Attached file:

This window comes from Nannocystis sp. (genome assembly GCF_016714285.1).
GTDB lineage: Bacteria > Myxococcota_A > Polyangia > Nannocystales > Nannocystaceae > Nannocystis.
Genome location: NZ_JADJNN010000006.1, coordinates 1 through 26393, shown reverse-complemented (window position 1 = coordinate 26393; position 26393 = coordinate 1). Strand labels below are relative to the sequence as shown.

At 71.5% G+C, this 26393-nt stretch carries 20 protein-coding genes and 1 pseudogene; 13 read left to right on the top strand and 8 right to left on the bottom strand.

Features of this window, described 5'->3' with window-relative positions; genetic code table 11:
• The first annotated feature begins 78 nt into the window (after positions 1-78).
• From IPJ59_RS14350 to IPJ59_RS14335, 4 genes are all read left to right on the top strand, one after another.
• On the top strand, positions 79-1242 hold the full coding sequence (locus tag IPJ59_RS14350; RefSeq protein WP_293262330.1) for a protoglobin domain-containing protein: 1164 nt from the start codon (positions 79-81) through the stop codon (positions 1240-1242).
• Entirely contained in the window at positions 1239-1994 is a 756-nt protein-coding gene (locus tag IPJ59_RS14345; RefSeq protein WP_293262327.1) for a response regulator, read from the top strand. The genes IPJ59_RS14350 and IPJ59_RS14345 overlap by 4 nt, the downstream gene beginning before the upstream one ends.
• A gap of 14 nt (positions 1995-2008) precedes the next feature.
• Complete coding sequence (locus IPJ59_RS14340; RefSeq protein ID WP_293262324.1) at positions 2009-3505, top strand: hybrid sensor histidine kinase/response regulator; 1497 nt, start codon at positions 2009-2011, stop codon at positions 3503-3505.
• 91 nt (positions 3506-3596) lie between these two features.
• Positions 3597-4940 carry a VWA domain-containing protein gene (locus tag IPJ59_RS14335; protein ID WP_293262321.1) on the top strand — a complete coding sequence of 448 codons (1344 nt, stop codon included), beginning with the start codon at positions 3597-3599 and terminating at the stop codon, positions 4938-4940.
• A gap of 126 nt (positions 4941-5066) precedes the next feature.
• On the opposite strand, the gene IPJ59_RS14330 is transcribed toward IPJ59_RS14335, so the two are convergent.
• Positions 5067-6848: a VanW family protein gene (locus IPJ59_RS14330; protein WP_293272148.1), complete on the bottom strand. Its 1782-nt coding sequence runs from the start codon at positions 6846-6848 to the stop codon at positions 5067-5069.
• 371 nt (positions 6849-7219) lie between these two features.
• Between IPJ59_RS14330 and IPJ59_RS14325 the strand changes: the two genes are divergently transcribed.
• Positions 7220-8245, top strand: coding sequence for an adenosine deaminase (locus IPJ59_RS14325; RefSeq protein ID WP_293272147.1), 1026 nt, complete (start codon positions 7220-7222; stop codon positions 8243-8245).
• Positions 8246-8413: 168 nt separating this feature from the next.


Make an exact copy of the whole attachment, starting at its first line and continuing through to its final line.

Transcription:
This window comes from Nannocystis sp. (genome assembly GCF_016714285.1).
GTDB lineage: Bacteria > Myxococcota_A > Polyangia > Nannocystales > Nannocystaceae > Nannocystis.
Genome location: NZ_JADJNN010000006.1, coordinates 1 through 26393, shown reverse-complemented (window position 1 = coordinate 26393; position 26393 = coordinate 1). Strand labels below are relative to the sequence as shown.

At 71.5% G+C, this 26393-nt stretch carries 20 protein-coding genes and 1 pseudogene; 13 read left to right on the top strand and 8 right to left on the bottom strand.

Features of this window, described 5'->3' with window-relative positions; genetic code table 11:
• The first annotated feature begins 78 nt into the window (after positions 1-78).
• From IPJ59_RS14350 to IPJ59_RS14335, 4 genes are all read left to right on the top strand, one after another.
• On the top strand, positions 79-1242 hold the full coding sequence (locus tag IPJ59_RS14350; RefSeq protein WP_293262330.1) for a protoglobin domain-containing protein: 1164 nt from the start codon (positions 79-81) through the stop codon (positions 1240-1242).
• Entirely contained in the window at positions 1239-1994 is a 756-nt protein-coding gene (locus tag IPJ59_RS14345; RefSeq protein WP_293262327.1) for a response regulator, read from the top strand. The genes IPJ59_RS14350 and IPJ59_RS14345 overlap by 4 nt, the downstream gene beginning before the upstream one ends.
• A gap of 14 nt (positions 1995-2008) precedes the next feature.
• Complete coding sequence (locus IPJ59_RS14340; RefSeq protein ID WP_293262324.1) at positions 2009-3505, top strand: hybrid sensor histidine kinase/response regulator; 1497 nt, start codon at positions 2009-2011, stop codon at positions 3503-3505.
• 91 nt (positions 3506-3596) lie between these two features.
• Positions 3597-4940 carry a VWA domain-containing protein gene (locus tag IPJ59_RS14335; protein ID WP_293262321.1) on the top strand — a complete coding sequence of 448 codons (1344 nt, stop codon included), beginning with the start codon at positions 3597-3599 and terminating at the stop codon, positions 4938-4940.
• A gap of 126 nt (positions 4941-5066) precedes the next feature.
• On the opposite strand, the gene IPJ59_RS14330 is transcribed toward IPJ59_RS14335, so the two are convergent.
• Positions 5067-6848: a VanW family protein gene (locus IPJ59_RS14330; protein WP_293272148.1), complete on the bottom strand. Its 1782-nt coding sequence runs from the start codon at positions 6846-6848 to the stop codon at positions 5067-5069.
• 371 nt (positions 6849-7219) lie between these two features.
• Between IPJ59_RS14330 and IPJ59_RS14325 the strand changes: the two genes are divergently transcribed.
• Positions 7220-8245, top strand: coding sequence for an adenosine deaminase (locus IPJ59_RS14325; RefSeq protein ID WP_293272147.1), 1026 nt, complete (start codon positions 7220-7222; stop codon positions 8243-8245).
• Positions 8246-8413: 168 nt separating this feature from the next.